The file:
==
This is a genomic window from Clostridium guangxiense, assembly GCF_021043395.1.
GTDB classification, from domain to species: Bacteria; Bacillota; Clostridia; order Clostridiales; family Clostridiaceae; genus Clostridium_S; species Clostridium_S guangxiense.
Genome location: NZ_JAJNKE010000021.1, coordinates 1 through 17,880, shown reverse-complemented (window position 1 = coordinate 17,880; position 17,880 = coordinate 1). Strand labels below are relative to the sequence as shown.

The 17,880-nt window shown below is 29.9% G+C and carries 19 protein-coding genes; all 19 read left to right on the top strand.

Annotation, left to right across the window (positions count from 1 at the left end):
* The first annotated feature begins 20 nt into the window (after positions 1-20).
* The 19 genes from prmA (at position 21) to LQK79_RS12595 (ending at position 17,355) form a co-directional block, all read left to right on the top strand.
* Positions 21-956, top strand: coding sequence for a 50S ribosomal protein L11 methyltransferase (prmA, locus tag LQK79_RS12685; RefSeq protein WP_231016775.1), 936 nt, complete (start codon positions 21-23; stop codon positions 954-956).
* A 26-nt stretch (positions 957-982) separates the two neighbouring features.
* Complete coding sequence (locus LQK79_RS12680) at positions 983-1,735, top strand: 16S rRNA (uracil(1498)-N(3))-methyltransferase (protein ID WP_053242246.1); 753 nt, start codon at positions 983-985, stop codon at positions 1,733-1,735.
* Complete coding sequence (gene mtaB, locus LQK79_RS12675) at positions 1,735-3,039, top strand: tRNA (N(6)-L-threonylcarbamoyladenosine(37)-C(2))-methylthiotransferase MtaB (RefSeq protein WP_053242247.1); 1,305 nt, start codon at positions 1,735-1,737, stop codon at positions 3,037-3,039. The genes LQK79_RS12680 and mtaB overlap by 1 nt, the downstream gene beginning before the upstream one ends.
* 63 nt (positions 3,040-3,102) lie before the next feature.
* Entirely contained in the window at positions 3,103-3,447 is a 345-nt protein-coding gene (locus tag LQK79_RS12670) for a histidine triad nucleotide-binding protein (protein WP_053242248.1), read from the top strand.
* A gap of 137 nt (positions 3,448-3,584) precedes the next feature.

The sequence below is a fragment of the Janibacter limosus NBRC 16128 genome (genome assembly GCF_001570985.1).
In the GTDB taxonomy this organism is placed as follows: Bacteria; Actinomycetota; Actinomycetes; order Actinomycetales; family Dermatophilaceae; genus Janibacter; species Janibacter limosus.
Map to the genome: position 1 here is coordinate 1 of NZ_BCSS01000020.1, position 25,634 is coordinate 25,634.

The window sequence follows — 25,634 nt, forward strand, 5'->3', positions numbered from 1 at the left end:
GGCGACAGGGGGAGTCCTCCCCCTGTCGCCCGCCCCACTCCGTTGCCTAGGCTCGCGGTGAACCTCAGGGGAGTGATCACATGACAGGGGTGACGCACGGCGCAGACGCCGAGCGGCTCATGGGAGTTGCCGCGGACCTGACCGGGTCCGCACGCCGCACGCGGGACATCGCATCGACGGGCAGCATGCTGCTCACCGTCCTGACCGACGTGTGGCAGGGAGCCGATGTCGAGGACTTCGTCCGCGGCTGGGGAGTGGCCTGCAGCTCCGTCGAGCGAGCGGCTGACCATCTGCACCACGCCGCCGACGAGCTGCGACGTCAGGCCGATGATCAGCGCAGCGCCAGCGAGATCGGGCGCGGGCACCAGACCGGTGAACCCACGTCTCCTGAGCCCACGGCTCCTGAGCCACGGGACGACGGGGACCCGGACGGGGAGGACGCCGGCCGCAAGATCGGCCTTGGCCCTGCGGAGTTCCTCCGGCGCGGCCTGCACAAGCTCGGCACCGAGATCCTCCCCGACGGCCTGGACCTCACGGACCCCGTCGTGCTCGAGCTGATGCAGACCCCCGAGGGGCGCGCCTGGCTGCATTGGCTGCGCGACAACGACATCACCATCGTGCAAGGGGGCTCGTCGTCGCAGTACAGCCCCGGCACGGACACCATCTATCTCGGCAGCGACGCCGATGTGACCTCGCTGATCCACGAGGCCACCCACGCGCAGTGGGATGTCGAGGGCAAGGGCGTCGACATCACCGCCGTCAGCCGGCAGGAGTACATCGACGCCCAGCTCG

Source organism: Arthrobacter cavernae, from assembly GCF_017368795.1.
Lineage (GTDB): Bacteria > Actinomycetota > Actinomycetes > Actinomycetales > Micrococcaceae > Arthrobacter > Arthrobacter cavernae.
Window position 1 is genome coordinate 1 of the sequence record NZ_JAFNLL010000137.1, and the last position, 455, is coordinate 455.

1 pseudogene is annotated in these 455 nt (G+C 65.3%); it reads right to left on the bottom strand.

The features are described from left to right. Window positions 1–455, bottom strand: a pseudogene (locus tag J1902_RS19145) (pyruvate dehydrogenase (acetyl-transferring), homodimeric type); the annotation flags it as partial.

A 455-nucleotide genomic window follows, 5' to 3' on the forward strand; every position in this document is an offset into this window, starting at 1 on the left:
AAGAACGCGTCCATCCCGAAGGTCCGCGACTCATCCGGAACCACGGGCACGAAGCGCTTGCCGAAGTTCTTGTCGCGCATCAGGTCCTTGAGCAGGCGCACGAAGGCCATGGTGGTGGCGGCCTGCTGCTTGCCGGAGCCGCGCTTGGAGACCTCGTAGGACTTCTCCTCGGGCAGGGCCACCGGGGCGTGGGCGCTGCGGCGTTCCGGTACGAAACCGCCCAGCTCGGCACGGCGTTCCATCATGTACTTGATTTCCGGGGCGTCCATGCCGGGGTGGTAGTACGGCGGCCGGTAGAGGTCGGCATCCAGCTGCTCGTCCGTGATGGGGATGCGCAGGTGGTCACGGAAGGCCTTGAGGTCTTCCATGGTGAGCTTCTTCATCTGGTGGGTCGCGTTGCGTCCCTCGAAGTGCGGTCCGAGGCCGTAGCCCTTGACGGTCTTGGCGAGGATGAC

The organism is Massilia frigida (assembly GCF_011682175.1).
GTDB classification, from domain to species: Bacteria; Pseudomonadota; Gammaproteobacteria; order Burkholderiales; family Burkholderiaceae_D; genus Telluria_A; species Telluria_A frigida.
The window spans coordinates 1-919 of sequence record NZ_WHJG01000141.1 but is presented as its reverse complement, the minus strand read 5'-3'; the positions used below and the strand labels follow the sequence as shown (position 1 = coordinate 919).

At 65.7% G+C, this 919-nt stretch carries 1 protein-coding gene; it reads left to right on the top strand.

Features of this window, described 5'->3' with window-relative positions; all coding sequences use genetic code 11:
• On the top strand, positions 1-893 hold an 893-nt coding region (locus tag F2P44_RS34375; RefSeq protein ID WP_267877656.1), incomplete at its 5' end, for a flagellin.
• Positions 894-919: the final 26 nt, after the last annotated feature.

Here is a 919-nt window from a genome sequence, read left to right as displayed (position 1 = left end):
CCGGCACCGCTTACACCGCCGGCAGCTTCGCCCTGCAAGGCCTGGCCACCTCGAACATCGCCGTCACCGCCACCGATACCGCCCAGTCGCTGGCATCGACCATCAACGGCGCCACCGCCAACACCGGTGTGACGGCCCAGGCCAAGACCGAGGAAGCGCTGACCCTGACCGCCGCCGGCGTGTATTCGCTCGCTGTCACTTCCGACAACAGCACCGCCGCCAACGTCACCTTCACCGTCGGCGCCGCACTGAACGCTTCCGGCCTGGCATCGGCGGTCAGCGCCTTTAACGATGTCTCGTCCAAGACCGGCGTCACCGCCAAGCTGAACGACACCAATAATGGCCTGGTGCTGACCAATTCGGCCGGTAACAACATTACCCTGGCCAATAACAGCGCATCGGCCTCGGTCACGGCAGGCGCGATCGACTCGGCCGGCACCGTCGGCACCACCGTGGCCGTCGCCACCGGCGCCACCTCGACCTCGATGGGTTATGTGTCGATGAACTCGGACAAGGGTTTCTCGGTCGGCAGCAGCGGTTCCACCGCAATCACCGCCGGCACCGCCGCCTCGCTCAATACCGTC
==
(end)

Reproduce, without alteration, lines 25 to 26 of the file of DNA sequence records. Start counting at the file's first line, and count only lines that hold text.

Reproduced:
A 455-nucleotide genomic window follows, 5' to 3' on the forward strand; every position in this document is an offset into this window, starting at 1 on the left:
AAGAACGCGTCCATCCCGAAGGTCCGCGACTCATCCGGAACCACGGGCACGAAGCGCTTGCCGAAGTTCTTGTCGCGCATCAGGTCCTTGAGCAGGCGCACGAAGGCCATGGTGGTGGCGGCCTGCTGCTTGCCGGAGCCGCGCTTGGAGACCTCGTAGGACTTCTCCTCGGGCAGGGCCACCGGGGCGTGGGCGCTGCGGCGTTCCGGTACGAAACCGCCCAGCTCGGCACGGCGTTCCATCATGTACTTGATTTCCGGGGCGTCCATGCCGGGGTGGTAGTACGGCGGCCGGTAGAGGTCGGCATCCAGCTGCTCGTCCGTGATGGGGATGCGCAGGTGGTCACGGAAGGCCTTGAGGTCTTCCATGGTGAGCTTCTTCATCTGGTGGGTCGCGTTGCGTCCCTCGAAGTGCGGTCCGAGGCCGTAGCCCTTGACGGTCTTGGCGAGGATGAC